We had booked two nights accommodation in another property we had found on airbnb.com in a house in Fossoli, in the region of Emilia-Romagna in northern Italy. Well, this turned out to be wonderful. So much so that we stayed an extra night. We were greeted by our host Mara, who, despite the fact that we were two hours early (not sure how that happened, completely not like us at all), through a mixture of Italian and broken English, gave us such a warm and friendly welcome and made us feel right at home. After showing us through the house, which she was still finishing up getting ready for us, she took the kids outside where she had a selection of toys for them to play with. They (little kids in particular) were absolutely thrilled and over the next three days spent every minute that they could playing with them.
The house was a beautiful, typically Italian home, beautifully decorated and fitted with modern Italian designed kitchen and appliances. Dotted throughout were amazing artworks; paintings, pottery and handmade pieces, mostly made by our host Mara and her husband. We were also left with a fully stocked fridge with enough supplies for three days breakfast and snacks and drinks for the kids! All this for such a great price, we had done well with this one and we’ll post a detailed review of the place soon.
That night we went to a nearby pizzeria and had our first taste of authentic Italian pizza and pasta. It took us a little while to decipher the menu, but we had a lovely waitress who helped us out and made some great recommendations. Anna was disappointed at first that there was no Spaghetti Bolognaise (her favourite meal) on the menu, but after seeing and tasting everything that we ordered, she was in her element. She absolutely loves Italian food (and all food really!) and still raves about that meal weeks later.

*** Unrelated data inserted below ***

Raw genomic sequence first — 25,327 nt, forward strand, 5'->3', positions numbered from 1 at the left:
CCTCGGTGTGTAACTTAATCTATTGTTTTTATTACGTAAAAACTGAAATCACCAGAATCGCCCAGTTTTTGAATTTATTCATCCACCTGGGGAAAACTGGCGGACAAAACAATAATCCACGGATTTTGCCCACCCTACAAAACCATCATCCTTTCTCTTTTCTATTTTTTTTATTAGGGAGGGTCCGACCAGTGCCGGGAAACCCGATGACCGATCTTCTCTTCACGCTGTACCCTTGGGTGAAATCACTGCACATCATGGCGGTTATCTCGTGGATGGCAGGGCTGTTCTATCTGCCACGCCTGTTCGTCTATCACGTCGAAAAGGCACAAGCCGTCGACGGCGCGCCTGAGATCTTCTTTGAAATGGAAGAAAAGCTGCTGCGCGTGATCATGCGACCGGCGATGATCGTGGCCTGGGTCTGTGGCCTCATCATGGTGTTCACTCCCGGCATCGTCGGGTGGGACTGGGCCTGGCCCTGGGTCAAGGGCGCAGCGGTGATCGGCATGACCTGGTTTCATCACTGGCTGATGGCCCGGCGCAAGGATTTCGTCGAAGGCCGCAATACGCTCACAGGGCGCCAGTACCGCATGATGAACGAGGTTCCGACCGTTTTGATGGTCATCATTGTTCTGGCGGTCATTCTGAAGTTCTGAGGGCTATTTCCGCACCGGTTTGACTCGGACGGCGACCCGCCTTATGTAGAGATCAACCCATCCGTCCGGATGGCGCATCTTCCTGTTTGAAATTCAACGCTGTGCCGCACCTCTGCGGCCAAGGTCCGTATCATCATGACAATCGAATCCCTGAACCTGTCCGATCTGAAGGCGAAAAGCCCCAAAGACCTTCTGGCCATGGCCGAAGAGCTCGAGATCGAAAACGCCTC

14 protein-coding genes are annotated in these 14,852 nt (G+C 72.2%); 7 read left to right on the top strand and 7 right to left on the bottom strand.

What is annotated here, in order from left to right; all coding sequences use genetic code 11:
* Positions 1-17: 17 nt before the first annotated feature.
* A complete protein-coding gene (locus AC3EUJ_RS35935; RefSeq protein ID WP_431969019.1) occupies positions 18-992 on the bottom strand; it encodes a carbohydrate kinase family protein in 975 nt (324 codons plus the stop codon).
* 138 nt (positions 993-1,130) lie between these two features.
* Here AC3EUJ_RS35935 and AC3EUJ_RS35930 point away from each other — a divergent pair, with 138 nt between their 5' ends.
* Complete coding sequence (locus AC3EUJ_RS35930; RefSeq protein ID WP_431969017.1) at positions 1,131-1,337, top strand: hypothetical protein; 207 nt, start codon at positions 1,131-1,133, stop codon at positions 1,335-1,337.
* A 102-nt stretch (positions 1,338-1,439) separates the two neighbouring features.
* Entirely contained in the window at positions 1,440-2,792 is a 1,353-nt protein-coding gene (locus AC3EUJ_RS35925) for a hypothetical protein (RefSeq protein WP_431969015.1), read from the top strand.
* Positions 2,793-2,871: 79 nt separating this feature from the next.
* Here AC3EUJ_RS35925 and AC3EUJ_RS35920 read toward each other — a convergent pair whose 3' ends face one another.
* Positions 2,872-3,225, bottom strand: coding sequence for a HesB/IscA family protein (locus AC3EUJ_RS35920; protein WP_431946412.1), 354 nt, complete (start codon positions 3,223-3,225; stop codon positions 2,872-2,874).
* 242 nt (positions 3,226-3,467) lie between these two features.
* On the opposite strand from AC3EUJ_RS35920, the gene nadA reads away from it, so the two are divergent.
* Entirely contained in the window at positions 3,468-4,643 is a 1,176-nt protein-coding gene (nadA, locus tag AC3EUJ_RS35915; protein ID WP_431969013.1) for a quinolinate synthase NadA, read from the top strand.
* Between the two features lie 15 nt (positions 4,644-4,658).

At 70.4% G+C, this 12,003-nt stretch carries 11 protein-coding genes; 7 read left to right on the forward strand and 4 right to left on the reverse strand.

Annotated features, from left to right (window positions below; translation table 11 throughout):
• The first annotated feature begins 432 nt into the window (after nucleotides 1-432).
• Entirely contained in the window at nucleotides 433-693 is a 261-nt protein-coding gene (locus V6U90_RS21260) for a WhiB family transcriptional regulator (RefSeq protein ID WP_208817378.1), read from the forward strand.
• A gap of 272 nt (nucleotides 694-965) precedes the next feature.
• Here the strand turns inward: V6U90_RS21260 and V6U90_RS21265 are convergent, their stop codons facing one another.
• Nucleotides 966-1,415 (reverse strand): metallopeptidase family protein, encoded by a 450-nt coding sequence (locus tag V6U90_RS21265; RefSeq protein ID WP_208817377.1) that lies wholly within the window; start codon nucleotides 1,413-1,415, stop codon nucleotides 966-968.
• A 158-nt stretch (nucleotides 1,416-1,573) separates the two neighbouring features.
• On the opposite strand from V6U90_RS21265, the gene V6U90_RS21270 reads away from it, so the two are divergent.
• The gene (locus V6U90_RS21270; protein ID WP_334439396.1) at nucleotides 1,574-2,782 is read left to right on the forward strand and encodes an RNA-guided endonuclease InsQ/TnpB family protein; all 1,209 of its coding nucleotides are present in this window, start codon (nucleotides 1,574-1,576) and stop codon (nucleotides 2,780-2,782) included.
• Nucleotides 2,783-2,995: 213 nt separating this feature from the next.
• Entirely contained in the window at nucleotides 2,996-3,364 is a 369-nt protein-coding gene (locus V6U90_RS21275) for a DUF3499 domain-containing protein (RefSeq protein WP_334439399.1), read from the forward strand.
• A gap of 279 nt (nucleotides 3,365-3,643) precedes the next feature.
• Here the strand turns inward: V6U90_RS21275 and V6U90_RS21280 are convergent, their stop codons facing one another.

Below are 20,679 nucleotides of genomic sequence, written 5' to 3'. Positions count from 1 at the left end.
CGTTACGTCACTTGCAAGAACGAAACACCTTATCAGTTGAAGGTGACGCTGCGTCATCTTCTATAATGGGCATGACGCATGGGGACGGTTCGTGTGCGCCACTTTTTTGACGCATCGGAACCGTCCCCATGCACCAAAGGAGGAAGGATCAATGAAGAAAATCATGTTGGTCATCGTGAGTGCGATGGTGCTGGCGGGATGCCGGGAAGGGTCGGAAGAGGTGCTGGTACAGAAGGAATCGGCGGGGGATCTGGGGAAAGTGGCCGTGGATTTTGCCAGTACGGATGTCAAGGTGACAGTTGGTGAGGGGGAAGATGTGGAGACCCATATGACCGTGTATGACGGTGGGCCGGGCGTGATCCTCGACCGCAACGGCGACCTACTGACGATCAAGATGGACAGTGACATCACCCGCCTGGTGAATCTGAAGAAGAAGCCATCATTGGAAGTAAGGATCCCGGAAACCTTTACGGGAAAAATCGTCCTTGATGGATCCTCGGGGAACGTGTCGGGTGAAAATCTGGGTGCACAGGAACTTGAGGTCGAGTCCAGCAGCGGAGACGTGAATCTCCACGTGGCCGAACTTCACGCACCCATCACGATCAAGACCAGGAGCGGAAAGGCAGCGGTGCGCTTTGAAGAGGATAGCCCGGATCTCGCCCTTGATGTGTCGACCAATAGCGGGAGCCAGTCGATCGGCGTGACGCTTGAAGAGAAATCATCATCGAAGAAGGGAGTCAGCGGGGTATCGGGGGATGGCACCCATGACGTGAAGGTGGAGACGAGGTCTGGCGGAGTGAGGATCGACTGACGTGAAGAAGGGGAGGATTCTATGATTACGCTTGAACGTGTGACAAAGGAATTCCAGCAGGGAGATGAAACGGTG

We spent much of the following day at the house. It was hot. Very hot! (The entire time we were in Italy the daily forecast was in the mid 30s). The balcony where the kids played was shaded and offered a lovely breeze and the house itself was considerably cooler still, so it was nice to just hang out at “home” and relax for a few hours. We ventured out in the afternoon to do some grocery shopping where we took our time, enjoying the air conditioning and having fun checking out all the new and interesting Italian foods. At the checkout one of the kids somehow made a detector beep and Peter spent the next few minutes trying to convince a very rude shop assistant who refused to serve us, that we were not in fact hardened criminals on a shoplifting expedition hiding behind the disguise of a family doing their grocery shopping………….!
The next day we visited Verona. And we went the long way to get there! We had been warned that there were some toll roads in Italy but did not expect them to cost as much as they did. In our first two days in the country it had already cost us around €20 for the privilege of driving on some very busy, often congested, not very well maintained, roads. So we thought we’d be smart and take the slightly longer route to Verona and avoid more tolls. Haha! That backfired! It took us about 3 times as long as the main road would have and probably cost us in petrol what we saved on tolls. At least now we know why they charge so much – because they can!